In 1546, Rabelais appeared in Metz, the imperial city, where he received some sort of office appointment. The French language was dominant in this free city. However, there were no humanists present. Rabelais stayed here for two years. But his salary was inadequate and he turned to whom else? Du Bellay for help. Once again, the two travelled to Rome.33 Traveling through Lyons, Rabelais turned over eleven chapters of his next book to a printer, Pierre de Tours, because he was badly in need of money. Arriving in Rome, he had plenty of time to discourse with the local humanists.

Besides his regular salary as a physician, Rabelais owned the services of two villages. While in Rome, he worked on his fourth volume. However, his critics would not leave him alone. One of these, using the pseudonym of Prutherbus, sharply attacked the writer.34 John Calvin also condemned the books of the French satirist. In response, Rabelais included both of them in the next book among the “parasites living off the church.”35 None of this empty chatter caused any problems for Rabelais, because, in addition to Du Bellay, the new French king, Henry II, who followed his father on the French throne, was an enemy of the pope. This fact provided encouragement for Rabelais and, in the fourth book, under the guise of traveling to “Papimania,” he made fun of the papal decretals and the corrupt popes as well. This is what he said;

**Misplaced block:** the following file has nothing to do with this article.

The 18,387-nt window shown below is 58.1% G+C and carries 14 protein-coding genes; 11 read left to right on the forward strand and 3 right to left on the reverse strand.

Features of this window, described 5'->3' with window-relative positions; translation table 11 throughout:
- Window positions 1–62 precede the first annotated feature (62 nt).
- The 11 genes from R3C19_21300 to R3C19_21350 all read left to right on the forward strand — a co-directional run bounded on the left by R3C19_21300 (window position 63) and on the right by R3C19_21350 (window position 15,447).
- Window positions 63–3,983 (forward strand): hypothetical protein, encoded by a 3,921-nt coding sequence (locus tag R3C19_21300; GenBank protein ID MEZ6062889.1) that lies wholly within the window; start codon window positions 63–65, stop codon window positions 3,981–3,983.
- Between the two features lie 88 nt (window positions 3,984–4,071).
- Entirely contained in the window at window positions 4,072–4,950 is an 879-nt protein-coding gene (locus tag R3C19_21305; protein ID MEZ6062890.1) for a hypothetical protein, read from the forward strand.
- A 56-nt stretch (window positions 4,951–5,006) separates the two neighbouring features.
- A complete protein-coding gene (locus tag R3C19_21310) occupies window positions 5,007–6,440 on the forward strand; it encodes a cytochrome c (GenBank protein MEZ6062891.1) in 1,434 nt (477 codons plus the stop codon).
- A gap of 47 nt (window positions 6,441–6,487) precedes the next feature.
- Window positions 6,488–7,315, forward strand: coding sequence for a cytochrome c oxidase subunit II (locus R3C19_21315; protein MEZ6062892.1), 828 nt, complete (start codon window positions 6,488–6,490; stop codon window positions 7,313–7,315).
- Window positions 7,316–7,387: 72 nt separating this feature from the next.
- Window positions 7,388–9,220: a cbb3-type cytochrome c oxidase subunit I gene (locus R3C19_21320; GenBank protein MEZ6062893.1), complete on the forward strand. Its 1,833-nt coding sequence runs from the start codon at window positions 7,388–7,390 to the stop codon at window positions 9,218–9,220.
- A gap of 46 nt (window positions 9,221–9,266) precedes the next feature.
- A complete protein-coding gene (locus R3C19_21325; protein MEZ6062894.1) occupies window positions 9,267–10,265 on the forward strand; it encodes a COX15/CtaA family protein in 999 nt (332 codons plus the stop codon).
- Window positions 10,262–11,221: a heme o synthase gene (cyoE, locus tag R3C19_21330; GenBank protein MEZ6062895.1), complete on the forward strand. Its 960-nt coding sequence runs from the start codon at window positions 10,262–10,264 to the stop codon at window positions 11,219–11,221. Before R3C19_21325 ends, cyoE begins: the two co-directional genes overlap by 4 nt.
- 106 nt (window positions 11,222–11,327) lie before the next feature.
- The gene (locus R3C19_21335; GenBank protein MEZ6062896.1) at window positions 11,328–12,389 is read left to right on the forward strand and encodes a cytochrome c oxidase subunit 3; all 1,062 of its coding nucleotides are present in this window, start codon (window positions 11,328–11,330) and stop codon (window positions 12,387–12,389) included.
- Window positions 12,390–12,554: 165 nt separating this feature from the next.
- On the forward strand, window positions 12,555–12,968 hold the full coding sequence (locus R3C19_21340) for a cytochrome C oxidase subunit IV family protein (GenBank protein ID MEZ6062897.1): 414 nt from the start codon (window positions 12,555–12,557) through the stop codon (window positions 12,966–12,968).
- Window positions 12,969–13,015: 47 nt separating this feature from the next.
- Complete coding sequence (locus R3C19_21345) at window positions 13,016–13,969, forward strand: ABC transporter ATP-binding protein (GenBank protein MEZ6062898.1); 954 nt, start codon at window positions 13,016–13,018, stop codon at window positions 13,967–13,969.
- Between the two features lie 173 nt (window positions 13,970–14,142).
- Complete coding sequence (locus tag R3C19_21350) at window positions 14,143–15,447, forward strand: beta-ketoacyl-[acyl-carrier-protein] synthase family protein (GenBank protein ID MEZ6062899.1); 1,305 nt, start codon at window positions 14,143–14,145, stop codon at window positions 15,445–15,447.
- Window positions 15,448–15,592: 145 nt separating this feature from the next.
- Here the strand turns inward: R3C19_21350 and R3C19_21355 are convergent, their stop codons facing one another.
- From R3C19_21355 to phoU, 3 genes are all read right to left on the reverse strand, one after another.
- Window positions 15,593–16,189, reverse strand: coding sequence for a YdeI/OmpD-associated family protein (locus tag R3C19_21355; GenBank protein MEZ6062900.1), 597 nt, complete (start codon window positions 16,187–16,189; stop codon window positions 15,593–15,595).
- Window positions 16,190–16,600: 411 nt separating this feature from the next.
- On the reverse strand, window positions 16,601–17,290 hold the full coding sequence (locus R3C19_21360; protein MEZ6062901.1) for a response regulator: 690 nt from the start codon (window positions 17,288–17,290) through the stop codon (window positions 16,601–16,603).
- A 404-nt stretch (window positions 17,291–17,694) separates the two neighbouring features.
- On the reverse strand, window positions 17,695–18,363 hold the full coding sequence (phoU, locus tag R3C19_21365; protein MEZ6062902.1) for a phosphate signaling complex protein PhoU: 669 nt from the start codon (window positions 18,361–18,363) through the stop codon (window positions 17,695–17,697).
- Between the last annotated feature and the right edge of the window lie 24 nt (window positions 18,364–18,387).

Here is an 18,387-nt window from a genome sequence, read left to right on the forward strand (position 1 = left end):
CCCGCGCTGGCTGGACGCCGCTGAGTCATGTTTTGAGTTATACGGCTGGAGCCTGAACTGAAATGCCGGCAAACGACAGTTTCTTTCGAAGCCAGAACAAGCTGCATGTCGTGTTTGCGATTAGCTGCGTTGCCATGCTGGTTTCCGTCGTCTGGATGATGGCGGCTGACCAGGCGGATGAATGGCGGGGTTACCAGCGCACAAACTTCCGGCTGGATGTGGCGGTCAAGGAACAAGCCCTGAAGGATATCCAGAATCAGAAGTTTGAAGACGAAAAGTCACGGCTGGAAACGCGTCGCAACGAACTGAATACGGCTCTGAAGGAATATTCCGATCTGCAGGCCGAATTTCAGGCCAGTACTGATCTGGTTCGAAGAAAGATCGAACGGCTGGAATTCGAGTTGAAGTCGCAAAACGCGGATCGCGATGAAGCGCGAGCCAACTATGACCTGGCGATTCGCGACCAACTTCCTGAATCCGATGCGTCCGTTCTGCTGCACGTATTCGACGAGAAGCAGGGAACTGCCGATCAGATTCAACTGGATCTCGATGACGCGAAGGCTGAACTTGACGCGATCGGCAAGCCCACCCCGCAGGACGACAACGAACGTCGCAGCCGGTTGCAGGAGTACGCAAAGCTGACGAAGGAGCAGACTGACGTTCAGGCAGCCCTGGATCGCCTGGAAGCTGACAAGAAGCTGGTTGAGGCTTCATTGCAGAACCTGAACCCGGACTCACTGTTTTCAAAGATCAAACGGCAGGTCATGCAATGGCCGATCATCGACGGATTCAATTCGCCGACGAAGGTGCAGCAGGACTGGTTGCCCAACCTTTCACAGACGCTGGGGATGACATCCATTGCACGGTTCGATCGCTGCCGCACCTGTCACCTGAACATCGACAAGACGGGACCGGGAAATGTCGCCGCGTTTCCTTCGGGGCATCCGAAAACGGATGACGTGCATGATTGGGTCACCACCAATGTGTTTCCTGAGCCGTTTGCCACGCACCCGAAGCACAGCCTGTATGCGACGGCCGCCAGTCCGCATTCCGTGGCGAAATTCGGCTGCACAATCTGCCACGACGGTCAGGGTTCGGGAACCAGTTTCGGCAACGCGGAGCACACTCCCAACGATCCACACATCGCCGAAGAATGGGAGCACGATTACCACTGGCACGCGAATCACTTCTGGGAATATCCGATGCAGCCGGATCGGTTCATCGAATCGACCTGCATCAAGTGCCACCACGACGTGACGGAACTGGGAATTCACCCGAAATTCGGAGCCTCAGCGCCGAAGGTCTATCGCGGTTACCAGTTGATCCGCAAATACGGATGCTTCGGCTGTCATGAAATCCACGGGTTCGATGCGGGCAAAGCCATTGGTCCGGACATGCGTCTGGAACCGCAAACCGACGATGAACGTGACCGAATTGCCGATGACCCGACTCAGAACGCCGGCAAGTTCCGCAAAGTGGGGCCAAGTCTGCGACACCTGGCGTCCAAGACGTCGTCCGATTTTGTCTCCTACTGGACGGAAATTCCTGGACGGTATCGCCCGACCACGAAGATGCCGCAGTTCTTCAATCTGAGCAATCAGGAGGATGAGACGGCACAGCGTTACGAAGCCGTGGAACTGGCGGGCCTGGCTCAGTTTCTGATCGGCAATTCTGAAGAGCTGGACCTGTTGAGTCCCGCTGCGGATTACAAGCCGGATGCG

As they arrived at Papimania,( an island), the inhabitants yelled at them in unison; ”have you seen Him?” ”Whom do you mean?” asked Frater Jean. ”Him, who it is.” was the answer. (Jean answered) ”According to our theological doctrine you are talking about God. Because these were the words God used in introducing himself to Moses. Of course, we have never seen Him. He is invisible for human eyes.” Carpalin, (their guide) explained that the questioner meant the pope. Pantagruel answered; I have seen three of them. And had not received any good from either one.” ”What!” responded the island’s inhabitants, ”according to our scriptures there is never more than one at a time.” ”What I mean is that I saw three one after another.” At this, the people went down on their knees and wanted to kiss Pantagruel’s feet. But Pantagruel did not let them do it and reminded them that they could not do more even for the pope. ”Oh yes,” answered the island’s inhabitants, ”we could certainly do more for Him. First of all, we would kiss his bare behind, and after that his balls. Because this pope has balls! Our law books say that he is the pope, therefore, he must have large balls. And if there were no more balls in the world, there would not be popes either.”36